ESRI’s Literacy and Language research group came together for the second time on 1 May 2019. The group’s work draws on a wide variety of perspectives to understand literacy and language learning in and out of school settings. Group members are interested in policy and wider thinking about what literacy and language is or could be. Th meeting took 6 presentations from members.
The thread started with Huw Bell’s thinking on metalingustics which seems like a question of lexical knowledge. However, we don’t actually understand well what it is to know a word, which Huw likened to a Hedgehog: we can each recognise the whole and share some common understanding of a word but each may know a different spine of its meaning. And we don’t actually know how language is acquired! The national curriculum 2014 was introduced with a focus on grammar – metalinguistic knowledge. This can in some cases leave children feeling less confident in their use of language, which is a gift that they already bring to school.
Steph Ainsworth picked up from this theme as she described the affective nature of learning grammar. Steph’s study found that when working with students on an optional grammar course there could be strong affective responses to the revelation of the artefact of a language that students had been proficient in all of their lives, illustrated by one student’s strong sense of wonder at the lack of a future tense in the English language. Steph makes the case for wonder in learning!
Abi Hackett spoke about the everyday lives of parents and really young children up to 3 years, looking at the more than human dimension, space and objects. In her fieldwork she observed a group of parents and children on a farm visit where, in the waiting room, one child plays out the day as a cat. This was a clear example of multimodal literacy, movement, sound and multiple meanings in the communication: playfulness of being a cat, difficulty in waiting, passing time. Was this a social appeal for kindness and playfulness? Which meanings are true and does it matter? Abi challenges that it would have been planned out and for the benefit of adults, and draws from the example of other cultures that language is not the preserve of the human: indigenous societies understand that the spaces we inhabit nature and the land itself have language.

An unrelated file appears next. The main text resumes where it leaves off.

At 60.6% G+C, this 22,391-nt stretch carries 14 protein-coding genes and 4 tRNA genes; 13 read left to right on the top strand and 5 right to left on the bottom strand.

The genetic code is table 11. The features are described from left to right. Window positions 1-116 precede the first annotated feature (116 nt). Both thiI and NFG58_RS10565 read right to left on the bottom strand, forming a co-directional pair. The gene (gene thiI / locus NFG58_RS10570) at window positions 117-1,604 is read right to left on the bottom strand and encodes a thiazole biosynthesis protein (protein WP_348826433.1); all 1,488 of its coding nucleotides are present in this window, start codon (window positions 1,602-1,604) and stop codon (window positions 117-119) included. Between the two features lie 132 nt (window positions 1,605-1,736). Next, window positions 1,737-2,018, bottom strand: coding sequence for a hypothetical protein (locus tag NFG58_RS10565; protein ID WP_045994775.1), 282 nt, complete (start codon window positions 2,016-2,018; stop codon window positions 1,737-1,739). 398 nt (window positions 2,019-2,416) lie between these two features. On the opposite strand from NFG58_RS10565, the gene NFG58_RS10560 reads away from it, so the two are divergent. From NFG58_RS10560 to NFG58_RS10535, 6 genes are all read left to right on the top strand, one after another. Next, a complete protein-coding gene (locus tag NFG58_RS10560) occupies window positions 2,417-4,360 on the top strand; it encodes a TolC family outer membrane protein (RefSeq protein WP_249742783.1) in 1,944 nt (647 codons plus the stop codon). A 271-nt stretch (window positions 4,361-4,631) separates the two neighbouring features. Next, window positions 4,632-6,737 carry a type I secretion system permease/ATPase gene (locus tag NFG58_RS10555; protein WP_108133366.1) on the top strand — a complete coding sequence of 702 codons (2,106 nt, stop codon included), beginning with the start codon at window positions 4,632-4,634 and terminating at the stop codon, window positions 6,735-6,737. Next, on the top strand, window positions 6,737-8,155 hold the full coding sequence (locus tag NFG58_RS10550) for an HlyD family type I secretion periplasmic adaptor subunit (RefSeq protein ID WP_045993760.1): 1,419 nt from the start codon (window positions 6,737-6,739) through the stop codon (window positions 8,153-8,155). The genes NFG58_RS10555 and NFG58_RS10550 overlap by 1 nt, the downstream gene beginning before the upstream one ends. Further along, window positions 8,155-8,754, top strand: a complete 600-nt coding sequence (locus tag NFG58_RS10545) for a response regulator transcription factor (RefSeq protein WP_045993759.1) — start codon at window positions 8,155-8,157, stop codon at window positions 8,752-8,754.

Martin Needham spoke about City Play project which coaches children in nurseries on physical activity which will be useful later for team sports. Coaches employed narrative techniques such as going on a bear hunt: green cones for forest, white for snow. Martin asks whether this will change the quality and enjoyment of the physical techniques being practices. Like Abi he is interested in the posthuman, looking at interaction between people and objects. Why should children engage with literacy activities? What is affective and motivating about them? Why should you engage with stories if you don’t find time to enjoy them?
Gee Macrory picked up on this theme with her work on young children’s experiences of and attitudes to a new orthography, French and Spanish, in the primary classroom in her Reykjavic project. She found that whilst language learning needs to be fun and engaging if it is seen only as such it will be given little emphasis in favour of English learning which is seen as more important. And this can instigate a vicious circle where if MFL learning is not given the time it needs, teachers may focus on fun, which leads to it being seen as trivial and hence little time is allocated for it, children then struggle to learn rules or patterns and show progression.
Finally, Pura Ariza’s thinking on bilingualism looks at trainee teachers’ understanding of it, and looks at ways of promoting language diversity and building multilingual classrooms. She looks at the downsides of how MFL focuses mainly on northern European languages, and EAL which focus on English deficit which assert language hierarchies and inequalities. These models obstruct bilingualism and prevent students reaping the benefits – in a society where communicating in other languages is increasingly important! She asks whether understanding MFL can develop a better pedagogy for multilingualism?